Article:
Let’s face facts; the forex market remains one of the biggest entities of its type anywhere in the world, with a total value that’s estimated to be 2.5-times larger than the global GDP.
Whilst the large and lucrative nature of the forex market may shine like a beacon to aspiring traders, it’s important to note that this is also a complex and volatile entity which sees significant price shifts on a daily basis.
The market is also impacted by geopolitical concerns and the macroeconomic climate, and these factors will undoubtedly impact on currencies in 2020. So, how will the major pairings perform this year, and is it an advantageous time to enter the forex market?
1. The EUR/USD – Will it Continue to Decline in 2020?
This remains one of the most popular and widely traded pairings, and one that has declined steadily over the course of the last two years.
This is thanks largely to the ongoing spectre of Brexit, and the uncertainty created by this geopolitical issue is likely to continue as the UK and the EU set about negotiating a future trade agreement.
Even though the Euro rebounded slightly last September and returned to the 50-week simple moving average of $1.119, the single currency continues to trade within a narrow range and further declines against the greenback are expected in the next 11 months or so.
As a result, hedging against the Euro and selling the EUR/USD seems to offer the most value in 2020, although you should continually refer to reputable brokerage sites like Oanda to analyze the prevailing real-time trends.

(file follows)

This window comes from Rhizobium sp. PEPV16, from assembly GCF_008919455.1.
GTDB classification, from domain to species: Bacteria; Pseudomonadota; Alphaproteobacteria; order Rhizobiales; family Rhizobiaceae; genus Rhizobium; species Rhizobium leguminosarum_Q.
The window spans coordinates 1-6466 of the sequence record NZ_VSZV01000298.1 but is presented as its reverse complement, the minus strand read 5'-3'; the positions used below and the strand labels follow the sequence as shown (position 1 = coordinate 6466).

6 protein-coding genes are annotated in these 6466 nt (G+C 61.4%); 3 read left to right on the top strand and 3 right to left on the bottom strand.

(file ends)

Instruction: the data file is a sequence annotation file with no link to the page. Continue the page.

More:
2. The GPB/USD – The Continuation of a Five-year Downtrend?
Arguably, the UK and the GBP has been even more adversely impacted by Brexit, with the pound having sunk to 31-year lows twice the EU referendum result was announced in June 2016.
However, it’s also interesting to note that the GBP/USD pairing remains in the grip of a five-year downtrend, and it’s uncertain whether this will end in 2020.
There was certainly cause for optimism in Q4 2019, with the GBP/USD regularly closing above the SMA ($1.3039) and making regular, incremental gains. However, a rally back above $1.35 will reinforce the perception of trendline break, and seems unlikely in the near-term.
In fact, the pound remains under pressure in Q1 2020, with EU trade negotiations set to start and a dovish Bank of England environment. Currently trading between $1.2961 and $1.3045, the safe bet is to hedge against the pound and back the greenback for the foreseeable future.
3. The EUR/GBP – Will we See Gains for the Euro in 2020?
Most experts believe that the Euro has a brighter outlook than the pound in 2020, particularly with the pound under increased pressure and the single currency continuing to make genuine gains.
While the GBP topped out at 1.2081 against the Euro in December, the exchange rate has since fallen to just 1.1643 and showcased a 2.80% over the course of the last four weeks.
Clearly, short-term momentum is now favoring the Euro, with continued no-deal speculation seemingly harming the pound more than the single currency.
We’d argue that this represents the beginning of an uptrend rather than a temporary weakness, although the potential volatility and uncertainty surrounding this currency pairing may deter risk-averse investors in the short-term.